Case vignettes were drawn from within the school context. Team members were divided into groups to reflect on the diversity of learners in the classroom and deliberate on questions such as ‘Where is the child?’, ‘What should be the learning goals for the child?’
Teachers were completely immersed during the soulful experience of “Awakening the Psychic”, it evoked their spontaneous and intuitive self. Art, music and yoga sessions were organised and teachers created an understanding of their integration in the curriculum. They went through hands on experiences such as project work and later made presentations around project work for a week. The session on “Structure of the Day” brought clarity regarding the seamless infusion of our curricular practices with the structure of the day for children at various age levels.
The outcome of the Induction Programme was the development of the mental, vital and physical being of all team members and also awakening of their psychic being. It has also led to the expansion of our community of thinking and feeling individuals.
According to some of the team members, “Induction Programme has helped me grow as a person, brought maturity in understanding relationships, learning processes and connecting with my own self.” “We feel more empowered and ready to work with children, have more clarity regarding how to respond to situations.”
Our Vishvas team facilitated a session on ‘Understanding Autism’ for Primary School teachers on Friday, 31st of March 2017. Purpose of this session was to empower all team members to develop a collective understanding of autism and integrate the same in their work with children. Autism, or autism spectrum disorder, refers to a range of conditions characterized by delayed development of social skills, repetitive behaviours, speech and non verbal communication, as well as by unique strengths and differences.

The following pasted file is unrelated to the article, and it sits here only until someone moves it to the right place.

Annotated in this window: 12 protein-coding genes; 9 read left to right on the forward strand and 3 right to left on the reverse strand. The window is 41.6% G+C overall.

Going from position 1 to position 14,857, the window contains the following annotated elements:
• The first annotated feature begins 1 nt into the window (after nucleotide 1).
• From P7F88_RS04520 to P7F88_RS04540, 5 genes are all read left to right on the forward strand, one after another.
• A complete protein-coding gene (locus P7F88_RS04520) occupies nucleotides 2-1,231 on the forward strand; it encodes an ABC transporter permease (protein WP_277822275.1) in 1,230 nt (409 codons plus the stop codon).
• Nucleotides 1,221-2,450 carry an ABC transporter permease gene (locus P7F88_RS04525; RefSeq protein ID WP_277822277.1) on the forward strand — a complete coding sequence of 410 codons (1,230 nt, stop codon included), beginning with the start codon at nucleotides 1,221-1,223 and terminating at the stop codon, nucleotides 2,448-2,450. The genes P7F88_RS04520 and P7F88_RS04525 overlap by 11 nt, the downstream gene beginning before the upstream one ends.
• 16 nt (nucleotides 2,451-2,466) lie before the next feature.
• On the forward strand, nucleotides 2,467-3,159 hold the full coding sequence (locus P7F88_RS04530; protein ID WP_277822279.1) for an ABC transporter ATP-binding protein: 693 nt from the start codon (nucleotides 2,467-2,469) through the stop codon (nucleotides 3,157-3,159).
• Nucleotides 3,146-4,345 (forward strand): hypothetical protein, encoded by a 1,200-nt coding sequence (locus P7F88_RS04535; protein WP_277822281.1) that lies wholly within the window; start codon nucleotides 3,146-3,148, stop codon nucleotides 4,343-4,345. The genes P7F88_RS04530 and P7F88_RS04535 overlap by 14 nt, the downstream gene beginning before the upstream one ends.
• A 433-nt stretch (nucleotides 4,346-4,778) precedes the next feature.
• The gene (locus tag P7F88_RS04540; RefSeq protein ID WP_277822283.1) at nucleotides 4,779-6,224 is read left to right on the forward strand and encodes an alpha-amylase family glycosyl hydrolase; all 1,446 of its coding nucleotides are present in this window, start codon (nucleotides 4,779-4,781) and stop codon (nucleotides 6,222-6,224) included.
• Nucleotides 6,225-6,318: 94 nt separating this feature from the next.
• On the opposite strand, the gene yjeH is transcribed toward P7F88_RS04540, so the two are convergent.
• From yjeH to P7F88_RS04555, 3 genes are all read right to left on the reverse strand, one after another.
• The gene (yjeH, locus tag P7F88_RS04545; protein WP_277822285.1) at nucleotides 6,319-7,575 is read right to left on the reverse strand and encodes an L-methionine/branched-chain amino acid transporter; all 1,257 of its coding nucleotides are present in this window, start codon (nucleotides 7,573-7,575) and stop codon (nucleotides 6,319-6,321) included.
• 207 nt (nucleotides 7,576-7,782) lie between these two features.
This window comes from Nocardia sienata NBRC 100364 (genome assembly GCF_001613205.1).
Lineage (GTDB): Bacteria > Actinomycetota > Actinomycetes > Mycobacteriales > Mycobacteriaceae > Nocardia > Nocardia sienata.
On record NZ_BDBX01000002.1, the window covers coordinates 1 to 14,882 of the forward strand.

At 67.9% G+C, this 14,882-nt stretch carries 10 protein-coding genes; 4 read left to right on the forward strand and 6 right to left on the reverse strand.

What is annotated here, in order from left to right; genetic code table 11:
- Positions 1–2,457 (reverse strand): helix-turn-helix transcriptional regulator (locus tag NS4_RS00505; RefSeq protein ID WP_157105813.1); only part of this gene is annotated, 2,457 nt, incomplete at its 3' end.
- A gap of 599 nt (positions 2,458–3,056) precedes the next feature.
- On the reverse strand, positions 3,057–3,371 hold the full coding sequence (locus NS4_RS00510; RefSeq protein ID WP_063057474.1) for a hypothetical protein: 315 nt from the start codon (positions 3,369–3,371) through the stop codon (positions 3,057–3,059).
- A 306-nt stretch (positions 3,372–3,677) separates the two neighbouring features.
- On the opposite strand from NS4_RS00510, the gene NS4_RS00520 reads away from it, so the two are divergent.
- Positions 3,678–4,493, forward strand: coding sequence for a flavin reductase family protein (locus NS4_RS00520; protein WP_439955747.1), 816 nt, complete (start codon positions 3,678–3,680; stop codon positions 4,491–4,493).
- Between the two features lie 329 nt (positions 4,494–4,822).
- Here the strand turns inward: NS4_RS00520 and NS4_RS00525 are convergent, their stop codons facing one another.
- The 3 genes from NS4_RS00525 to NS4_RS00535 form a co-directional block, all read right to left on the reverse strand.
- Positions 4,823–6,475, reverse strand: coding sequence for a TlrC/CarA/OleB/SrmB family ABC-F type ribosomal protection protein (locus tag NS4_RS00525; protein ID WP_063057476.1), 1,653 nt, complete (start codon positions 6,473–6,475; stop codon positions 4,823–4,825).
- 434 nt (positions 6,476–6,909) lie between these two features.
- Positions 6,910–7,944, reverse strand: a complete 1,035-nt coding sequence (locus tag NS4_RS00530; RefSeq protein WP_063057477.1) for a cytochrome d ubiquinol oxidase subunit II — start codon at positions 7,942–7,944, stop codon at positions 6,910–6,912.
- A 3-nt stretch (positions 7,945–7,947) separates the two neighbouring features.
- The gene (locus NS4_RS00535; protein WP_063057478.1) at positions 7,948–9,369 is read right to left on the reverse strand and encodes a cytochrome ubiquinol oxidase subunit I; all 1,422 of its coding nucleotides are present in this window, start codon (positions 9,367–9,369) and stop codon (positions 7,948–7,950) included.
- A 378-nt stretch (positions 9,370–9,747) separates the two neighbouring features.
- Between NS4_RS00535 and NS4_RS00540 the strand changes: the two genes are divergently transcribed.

The session was interactive, facilitators reflected on their present understanding and implementation of strategies in their respective groups. Art and music therapy corners were facilitated to provide an experience to all facilitators.
Through researches we know that Autism is caused by different combinations of genetic and environmental influences. Each child with Autism is unique. Many of those on the Autism spectrum have exceptional abilities in visual skills, music and academic skills.
We’re at an important crossroads right now: almost everyone has heard of autism, but not everyone knows how it influences us. And people’s understanding varies so much. One way or another, we are going to reach the other side of that crossroads. And what autism awareness looks like at the other side depends on how we choose to talk about it now.